There are many reasons why recycled PET can turn yellow when remelted into pellets or new products.
Exposure to ultraviolet light, contamination from residuals and even additives all can help discolor the recycled plastics.
Chemists around the world make good money figuring out formulas that allow companies to use recycled PET while minimizing yellowing in new products.
But for all of the talk over the years about the impact of things like coatings, labels, adhesives and light, organic chemist Frank Schloss does not remember actually hearing about somebody studying the real-world impact of light exposure on recycled PET containers before they are reprocessed.
So the vice president at Plastic Technologies Inc. of Holland, Ohio, set out to do just that.
“We sit in meetings and we debate all of the time how do we make recycled material better and what are the reasons why we are seeing these sorts of problems today,” Schloss said. “We've debated these things for years and still don't have a really good answer as to what the primary contributor is to yellowing.
“This is just a study that gives you just a little more information around what might be causing some of the yellowing of PET,” he said.
Brand owners have to balance the use of recycled content with the visual impact that plastic could have on their products.
Just how big of an issue is yellowing?
“Well, if you like yellow bottles, it's not an issue at all,” Schloss joked. “It's a matter of everybody in the industry wishes to buy the best quality recycled PET possible.”
“You don't want the consumer to feel they are getting an inferior product because it has recycled material in it,” Schloss said. “The consumer can't really determine the quality of the bottle other than how it looks.”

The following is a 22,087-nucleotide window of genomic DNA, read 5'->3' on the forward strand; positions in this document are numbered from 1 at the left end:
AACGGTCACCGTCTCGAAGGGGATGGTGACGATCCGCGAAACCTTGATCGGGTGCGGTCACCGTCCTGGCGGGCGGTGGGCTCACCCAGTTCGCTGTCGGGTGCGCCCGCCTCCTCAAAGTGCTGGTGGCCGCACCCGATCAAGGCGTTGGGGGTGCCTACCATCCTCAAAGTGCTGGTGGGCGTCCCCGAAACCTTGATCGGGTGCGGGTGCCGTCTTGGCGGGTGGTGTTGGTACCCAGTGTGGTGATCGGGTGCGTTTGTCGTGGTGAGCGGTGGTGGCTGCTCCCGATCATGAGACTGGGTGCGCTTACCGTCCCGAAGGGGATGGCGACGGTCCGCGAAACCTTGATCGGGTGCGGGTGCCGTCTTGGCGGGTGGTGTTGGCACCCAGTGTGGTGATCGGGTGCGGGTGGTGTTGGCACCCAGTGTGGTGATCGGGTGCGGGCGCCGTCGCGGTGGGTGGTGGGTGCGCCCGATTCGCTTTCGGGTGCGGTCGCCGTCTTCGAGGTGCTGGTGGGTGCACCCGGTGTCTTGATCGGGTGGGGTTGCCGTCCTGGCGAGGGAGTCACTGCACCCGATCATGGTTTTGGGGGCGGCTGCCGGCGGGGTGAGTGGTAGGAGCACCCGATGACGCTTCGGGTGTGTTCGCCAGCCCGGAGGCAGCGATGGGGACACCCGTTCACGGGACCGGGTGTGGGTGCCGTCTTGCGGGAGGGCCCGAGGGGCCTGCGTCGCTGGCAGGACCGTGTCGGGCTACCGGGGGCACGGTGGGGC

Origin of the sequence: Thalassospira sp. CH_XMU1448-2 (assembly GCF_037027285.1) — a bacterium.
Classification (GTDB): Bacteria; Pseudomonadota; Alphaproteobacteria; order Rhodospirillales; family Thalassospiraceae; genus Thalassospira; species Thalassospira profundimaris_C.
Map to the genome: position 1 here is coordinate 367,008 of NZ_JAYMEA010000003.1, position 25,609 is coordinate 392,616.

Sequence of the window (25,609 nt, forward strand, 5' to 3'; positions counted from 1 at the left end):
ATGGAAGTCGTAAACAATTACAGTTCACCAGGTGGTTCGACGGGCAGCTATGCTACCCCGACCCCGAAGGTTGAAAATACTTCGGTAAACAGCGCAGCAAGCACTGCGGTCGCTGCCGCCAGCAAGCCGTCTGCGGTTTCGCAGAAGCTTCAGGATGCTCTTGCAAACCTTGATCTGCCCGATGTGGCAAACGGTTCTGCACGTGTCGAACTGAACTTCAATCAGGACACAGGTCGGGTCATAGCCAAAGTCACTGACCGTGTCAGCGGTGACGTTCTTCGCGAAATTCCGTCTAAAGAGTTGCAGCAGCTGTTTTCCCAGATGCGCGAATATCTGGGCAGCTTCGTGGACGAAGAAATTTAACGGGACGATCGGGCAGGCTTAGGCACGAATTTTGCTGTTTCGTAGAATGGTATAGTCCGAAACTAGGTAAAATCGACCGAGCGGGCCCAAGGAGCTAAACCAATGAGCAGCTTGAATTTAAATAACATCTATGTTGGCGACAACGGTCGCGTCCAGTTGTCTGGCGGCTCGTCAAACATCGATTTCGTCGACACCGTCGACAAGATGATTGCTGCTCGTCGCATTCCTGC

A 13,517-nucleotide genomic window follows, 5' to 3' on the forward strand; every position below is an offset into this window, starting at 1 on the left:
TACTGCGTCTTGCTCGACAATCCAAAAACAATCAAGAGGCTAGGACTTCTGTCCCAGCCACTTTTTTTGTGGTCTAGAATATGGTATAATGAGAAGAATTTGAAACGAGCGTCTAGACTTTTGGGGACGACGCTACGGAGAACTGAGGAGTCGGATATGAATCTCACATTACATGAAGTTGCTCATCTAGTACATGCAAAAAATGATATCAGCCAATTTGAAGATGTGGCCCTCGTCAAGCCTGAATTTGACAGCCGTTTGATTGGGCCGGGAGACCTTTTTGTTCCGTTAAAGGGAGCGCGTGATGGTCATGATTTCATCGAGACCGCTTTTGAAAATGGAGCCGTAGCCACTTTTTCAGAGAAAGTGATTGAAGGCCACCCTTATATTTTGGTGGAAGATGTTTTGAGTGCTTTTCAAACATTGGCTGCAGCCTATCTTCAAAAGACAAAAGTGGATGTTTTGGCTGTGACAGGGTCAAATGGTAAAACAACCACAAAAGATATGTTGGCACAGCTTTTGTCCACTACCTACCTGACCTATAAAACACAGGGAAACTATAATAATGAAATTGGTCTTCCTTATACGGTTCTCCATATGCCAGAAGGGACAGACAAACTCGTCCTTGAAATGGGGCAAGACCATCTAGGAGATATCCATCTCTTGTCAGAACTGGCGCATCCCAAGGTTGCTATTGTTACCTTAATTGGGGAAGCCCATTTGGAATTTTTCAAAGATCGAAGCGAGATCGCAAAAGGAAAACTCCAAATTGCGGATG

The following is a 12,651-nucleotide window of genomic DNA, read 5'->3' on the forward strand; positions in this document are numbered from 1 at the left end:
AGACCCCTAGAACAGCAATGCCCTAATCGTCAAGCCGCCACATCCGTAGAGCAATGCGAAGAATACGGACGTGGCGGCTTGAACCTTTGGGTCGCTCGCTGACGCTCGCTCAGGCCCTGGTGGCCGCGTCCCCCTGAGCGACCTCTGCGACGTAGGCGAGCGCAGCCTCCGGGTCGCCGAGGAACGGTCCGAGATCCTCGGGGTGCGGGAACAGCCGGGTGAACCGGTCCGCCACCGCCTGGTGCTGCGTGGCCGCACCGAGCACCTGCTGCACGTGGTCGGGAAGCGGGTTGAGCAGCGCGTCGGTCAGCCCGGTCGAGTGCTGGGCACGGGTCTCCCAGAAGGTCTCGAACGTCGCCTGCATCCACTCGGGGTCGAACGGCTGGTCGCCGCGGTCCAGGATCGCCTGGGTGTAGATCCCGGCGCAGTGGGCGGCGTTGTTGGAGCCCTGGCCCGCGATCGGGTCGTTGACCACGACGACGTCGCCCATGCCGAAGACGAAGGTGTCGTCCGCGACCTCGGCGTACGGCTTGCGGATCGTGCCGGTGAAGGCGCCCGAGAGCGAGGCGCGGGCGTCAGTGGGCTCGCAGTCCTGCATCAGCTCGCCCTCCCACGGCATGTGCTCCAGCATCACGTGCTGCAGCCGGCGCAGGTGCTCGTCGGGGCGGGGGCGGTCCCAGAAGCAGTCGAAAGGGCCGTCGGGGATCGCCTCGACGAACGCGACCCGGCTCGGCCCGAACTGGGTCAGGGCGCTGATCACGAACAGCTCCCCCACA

PTI exposed containers full of loosely placed bottles to a year's worth of sunlight on its roof, agitating them from time to time to ensure equal distribution of UV light exposure. Other bottles were stored inside under fluorescent lighting, and a third set was stored away from light as a control group.
The research project showed that while the bottles really don't look any different after a year in the sun, the problem of yellowing occurs when you create a “melt history” — including when the material is recycled into resin pellets and when those pellets are then used to create new products.
“When that pellet gets melted once again, it just adds more yellowness to it,” he said.
While Schloss said his study shows UV light plays a role in recycled PET yellowing, it's still unclear how much of an impact it has compared to other factors such as additives and residuals.
“For MRFs and reclaimers who buy the bales from the MRFs, they would want to ensure that they have their bales that they may have stockpiled not stored in an open sunlight areas and possibly have them in warehouses,” he said.
Recyclers and reclaimers, at least in the United States, tend not to store their bales outside and exposed to sunlight, “not for very long at least,” the chemist said. “There might be some that do that,” he added, and it “might be a more prevalent condition” in other countries.
“I hate to think it's one more thing to worry about, but it's one more thing to consider,” Schloss said.
“The only point I would stress so we keep it in perspective: I'm not trying to say this is the primary cause of yellowing. This is simply another factor that we must consider. So if you have a choice, don't leave your bales in the sunlight, which I think most of the reclaimers here in the U.S. probably follow today, but they may not know the impact,” he said.
The study is available at www.plastictechnologies.com/solve/white-papers-and-articles/how-light-impacts-rpet.aspx.